Our society is increasingly facing the pervasiveness of child abuse. As more cases involving child abuse, both civil and criminal, reach the courts, we are confronted with the reality that often the abused child's testimony is essential if the truth is to be presented. Thus arises a strong State interest in eliciting the abused child's testimony. At the same time, we must avoid again abusing the child in order to obtain that testimony or depriving any party of constitutional rights. Nor should we lose sight of the gravity of the underlying controversy in the case sub judice, termination of parental rights. See in this regard Santosky v. Kramer, 455 U. S. 745 (102 SC 1388, 71 LE2d 599). Under the circumstances of the case sub judice, balancing the interest of the State in obtaining the testimony of M. S. against the interest of appellants in a more conventional procedure and considering my perception that the procedure adopted by the juvenile court is no less probable to elicit truthful testimony, I find no deprivation of due process in the procedure adopted for taking the testimony of M. S.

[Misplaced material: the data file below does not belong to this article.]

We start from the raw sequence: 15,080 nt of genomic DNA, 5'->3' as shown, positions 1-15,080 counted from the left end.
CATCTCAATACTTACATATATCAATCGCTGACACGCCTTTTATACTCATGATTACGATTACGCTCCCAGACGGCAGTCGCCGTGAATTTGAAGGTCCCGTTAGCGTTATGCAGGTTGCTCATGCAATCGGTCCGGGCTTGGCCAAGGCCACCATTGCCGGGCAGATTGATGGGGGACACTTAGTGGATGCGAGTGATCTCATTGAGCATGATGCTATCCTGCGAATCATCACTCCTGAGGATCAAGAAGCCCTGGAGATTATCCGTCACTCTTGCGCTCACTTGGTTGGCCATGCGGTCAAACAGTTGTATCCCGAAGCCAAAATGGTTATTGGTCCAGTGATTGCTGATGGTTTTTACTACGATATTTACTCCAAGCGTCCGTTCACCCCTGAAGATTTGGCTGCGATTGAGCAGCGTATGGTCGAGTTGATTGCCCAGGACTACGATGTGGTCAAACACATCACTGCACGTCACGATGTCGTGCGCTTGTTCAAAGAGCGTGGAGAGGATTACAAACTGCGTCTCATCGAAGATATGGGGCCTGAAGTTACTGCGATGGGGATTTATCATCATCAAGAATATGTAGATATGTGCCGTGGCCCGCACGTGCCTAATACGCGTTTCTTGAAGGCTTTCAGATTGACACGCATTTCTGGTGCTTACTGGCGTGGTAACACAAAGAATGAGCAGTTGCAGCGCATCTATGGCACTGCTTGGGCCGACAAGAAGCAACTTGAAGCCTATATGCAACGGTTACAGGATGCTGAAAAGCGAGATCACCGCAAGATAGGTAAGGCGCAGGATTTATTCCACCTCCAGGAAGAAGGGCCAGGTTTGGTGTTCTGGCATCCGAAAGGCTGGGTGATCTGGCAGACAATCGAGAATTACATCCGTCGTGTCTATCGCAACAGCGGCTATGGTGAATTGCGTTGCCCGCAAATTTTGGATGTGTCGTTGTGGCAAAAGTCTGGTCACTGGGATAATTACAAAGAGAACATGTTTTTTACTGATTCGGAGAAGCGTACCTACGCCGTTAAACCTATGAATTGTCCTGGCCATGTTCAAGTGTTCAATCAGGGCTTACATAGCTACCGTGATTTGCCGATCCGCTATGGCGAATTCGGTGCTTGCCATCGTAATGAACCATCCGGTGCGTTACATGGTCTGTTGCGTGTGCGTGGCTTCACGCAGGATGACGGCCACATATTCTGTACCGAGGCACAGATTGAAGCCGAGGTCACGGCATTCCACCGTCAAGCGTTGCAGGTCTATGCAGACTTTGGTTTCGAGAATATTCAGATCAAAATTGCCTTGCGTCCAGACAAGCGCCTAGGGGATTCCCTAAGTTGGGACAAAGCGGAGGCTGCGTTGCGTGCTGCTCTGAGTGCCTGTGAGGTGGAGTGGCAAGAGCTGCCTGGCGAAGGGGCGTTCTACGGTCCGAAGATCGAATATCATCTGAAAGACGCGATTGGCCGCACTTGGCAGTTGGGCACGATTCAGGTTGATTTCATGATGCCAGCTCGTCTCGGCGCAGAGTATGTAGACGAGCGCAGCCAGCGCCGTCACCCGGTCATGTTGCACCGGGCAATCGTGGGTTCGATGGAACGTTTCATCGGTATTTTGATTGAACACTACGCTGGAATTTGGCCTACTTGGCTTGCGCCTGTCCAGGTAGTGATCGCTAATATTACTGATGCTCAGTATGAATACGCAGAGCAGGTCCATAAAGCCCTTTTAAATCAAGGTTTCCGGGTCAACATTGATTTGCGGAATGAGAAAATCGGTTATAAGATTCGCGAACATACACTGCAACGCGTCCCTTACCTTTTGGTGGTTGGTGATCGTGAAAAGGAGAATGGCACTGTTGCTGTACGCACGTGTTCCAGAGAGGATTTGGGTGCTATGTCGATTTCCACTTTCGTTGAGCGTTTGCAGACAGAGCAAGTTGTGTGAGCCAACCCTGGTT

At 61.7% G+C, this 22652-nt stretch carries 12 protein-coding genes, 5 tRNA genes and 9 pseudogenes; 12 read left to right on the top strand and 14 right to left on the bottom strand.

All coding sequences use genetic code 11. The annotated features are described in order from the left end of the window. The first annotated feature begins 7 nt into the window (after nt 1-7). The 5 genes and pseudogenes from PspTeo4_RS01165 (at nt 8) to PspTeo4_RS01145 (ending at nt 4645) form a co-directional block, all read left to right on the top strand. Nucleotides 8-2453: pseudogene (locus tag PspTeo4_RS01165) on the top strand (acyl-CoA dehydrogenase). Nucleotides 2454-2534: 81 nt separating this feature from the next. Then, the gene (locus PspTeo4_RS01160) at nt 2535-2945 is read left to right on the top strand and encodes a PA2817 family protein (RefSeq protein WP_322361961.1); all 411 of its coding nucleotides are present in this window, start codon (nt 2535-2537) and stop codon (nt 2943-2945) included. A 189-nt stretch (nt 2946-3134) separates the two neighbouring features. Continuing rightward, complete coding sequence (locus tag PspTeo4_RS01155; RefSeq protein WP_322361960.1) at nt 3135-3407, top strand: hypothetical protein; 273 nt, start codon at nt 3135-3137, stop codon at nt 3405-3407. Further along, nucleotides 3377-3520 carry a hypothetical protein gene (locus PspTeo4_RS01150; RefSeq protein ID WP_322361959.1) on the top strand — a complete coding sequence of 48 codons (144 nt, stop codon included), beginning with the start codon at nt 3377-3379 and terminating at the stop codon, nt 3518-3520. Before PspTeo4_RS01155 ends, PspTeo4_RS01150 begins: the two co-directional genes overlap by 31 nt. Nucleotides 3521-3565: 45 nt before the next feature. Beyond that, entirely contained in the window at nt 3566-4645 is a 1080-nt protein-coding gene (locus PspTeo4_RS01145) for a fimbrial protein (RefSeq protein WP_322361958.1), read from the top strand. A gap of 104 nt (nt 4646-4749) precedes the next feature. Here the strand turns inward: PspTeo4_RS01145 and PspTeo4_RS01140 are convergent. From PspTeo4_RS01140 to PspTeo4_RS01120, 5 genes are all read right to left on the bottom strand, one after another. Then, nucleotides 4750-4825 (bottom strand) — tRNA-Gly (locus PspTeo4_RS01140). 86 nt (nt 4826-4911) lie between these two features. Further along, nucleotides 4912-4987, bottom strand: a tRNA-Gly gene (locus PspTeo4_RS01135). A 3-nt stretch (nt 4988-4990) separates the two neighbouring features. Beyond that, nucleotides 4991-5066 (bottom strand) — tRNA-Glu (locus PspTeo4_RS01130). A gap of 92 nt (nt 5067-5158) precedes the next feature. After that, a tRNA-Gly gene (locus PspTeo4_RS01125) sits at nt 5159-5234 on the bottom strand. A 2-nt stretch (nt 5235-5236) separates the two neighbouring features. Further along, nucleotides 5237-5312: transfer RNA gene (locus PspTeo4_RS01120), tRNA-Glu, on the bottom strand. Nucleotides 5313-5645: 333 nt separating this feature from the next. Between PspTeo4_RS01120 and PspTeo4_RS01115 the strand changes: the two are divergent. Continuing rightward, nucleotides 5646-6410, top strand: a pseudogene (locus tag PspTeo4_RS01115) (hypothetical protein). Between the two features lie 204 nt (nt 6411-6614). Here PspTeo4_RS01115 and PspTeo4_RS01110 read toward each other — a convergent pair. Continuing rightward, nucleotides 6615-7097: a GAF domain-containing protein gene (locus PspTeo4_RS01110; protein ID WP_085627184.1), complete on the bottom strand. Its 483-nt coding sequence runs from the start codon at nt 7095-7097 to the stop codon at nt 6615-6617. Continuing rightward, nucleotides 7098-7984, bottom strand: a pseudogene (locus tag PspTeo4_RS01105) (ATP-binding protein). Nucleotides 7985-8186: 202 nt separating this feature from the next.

David A. Fox, for appellee.